We examine how changes in the Bank of Canada’s balance sheet impact the banking system. Quantitative easing contributed to an increase in the size of the banking system’s balance sheet and an improvement in bank liquidity coverage ratios. Quantitative tightening is expected to partially reverse these impacts. The banking system will have to adjust its liquidity management strategy in response.
Staff analytical notes are short articles that focus on topical issues relevant to the current economic and financial context.
The BoC–BoE database of sovereign debt defaults, published and updated annually by the Bank of Canada and the Bank of England, provides comprehensive estimates of stocks of government obligations in default.
Just before the pandemic began, the Bank of Canada conducted the 2020 Wage-Setting Survey. The goal was to explore the unusual trend of subdued wage growth in 2018 and 2019 despite a tightening in the labour market. Although this wage puzzle was beginning to resolve at the time of the survey, results highlight changes in several factors that may have important impacts on wage dynamics.
We summarize the theoretical model of central bank asset purchases developed in Cimon and Walton (2022). The model helps us understand how asset purchases ease pressures on investment dealers to restore market conditions in a crisis.
We assess whether more central clearing would enhance the resilience of Canadian fixed-income markets. Our analysis estimates the potential benefits of balance sheet netting under scenarios where central clearing is expanded to new participants.
We assess how location affects house prices in Canada. The gap in prices between suburbs and downtown was closing gradually before the pandemic. The gap has been closing faster since spring 2020. This finding reflects a shift in preferences toward more living space.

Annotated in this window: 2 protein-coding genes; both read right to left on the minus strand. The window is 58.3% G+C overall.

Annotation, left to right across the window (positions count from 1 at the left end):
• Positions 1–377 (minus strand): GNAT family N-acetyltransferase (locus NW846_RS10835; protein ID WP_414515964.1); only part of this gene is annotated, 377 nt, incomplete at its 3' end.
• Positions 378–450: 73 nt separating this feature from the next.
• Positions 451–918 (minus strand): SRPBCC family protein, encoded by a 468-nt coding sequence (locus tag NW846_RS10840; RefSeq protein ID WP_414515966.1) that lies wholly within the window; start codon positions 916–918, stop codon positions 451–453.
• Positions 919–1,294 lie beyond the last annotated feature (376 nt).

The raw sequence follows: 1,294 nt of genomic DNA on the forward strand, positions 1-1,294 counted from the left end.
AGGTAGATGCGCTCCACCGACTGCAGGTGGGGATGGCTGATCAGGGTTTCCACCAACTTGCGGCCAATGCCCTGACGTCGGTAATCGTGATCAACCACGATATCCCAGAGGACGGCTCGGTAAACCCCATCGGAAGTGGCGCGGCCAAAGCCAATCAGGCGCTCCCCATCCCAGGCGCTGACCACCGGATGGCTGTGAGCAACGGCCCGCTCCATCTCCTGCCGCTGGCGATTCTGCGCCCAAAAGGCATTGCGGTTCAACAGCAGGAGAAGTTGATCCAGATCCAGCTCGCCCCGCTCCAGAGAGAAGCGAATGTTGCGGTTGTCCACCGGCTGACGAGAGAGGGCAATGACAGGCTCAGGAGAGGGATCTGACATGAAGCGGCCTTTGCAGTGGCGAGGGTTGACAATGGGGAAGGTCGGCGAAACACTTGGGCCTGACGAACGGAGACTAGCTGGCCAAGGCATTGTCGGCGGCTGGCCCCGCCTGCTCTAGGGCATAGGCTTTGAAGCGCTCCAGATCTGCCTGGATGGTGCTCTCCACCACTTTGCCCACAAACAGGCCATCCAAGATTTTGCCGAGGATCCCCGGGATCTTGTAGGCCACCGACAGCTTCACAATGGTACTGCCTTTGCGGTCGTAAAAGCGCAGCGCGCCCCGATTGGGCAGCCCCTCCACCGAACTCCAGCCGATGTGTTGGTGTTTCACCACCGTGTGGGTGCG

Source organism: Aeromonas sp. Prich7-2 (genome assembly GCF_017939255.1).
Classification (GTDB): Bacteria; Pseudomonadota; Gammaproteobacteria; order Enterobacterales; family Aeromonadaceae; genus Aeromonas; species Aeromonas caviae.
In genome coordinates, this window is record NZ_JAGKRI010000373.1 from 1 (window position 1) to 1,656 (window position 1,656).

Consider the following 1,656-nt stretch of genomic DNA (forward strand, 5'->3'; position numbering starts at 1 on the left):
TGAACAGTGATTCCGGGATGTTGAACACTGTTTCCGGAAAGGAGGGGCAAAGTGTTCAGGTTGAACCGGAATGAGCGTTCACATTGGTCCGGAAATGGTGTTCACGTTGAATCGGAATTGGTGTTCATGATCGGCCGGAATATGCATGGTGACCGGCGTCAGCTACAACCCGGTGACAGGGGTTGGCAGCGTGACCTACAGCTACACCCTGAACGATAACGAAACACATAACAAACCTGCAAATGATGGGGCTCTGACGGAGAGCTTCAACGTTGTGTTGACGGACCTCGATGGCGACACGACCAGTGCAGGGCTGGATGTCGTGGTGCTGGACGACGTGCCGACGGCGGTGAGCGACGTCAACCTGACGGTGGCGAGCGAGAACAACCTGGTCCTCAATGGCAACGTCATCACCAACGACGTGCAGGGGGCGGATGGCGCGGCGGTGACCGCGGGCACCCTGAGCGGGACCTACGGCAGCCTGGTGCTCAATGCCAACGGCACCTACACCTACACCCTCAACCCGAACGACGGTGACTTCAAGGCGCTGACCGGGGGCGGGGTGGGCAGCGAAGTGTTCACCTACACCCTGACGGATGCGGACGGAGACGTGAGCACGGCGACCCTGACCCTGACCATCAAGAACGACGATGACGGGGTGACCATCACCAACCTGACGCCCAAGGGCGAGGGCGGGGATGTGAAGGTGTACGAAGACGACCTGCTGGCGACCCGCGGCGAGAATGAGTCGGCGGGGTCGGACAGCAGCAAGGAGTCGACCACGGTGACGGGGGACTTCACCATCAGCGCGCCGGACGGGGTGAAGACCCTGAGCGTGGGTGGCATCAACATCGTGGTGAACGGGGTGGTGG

We examine the potential impacts of a severe economic shock on the resilience of major banks in Canada. We find these banks would suffer significant financial losses but nevertheless remain resilient. This underscores the role well-capitalized banks and sound underwriting practices play in supporting economic activity in a downturn.
Could Canadian banks continue to meet their regulatory liquidity requirements after the introduction of a cash-like retail central bank digital currency (CBDC)? We conduct a hypothetical exercise to estimate how a CBDC could affect bank liquidity by increasing the run-off rates of transactional retail deposits under four increasingly severe scenarios.
We expect global potential output growth to increase from 2.7% in 2021 to 2.9% by 2024. Compared with the April 2021 assessment, global potential output growth is marginally slower. The current range for the US neutral rate is 2% to 3%, 0.25 percentage points higher than staff’s last assessment.
We expect potential output growth to be lower in 2021 than anticipated in the April 2021 assessment. By 2025, growth is expected to reach 2.3%. We assess that the Canadian nominal neutral rate increased slightly to lie in the range of 2.00% to 3.00%.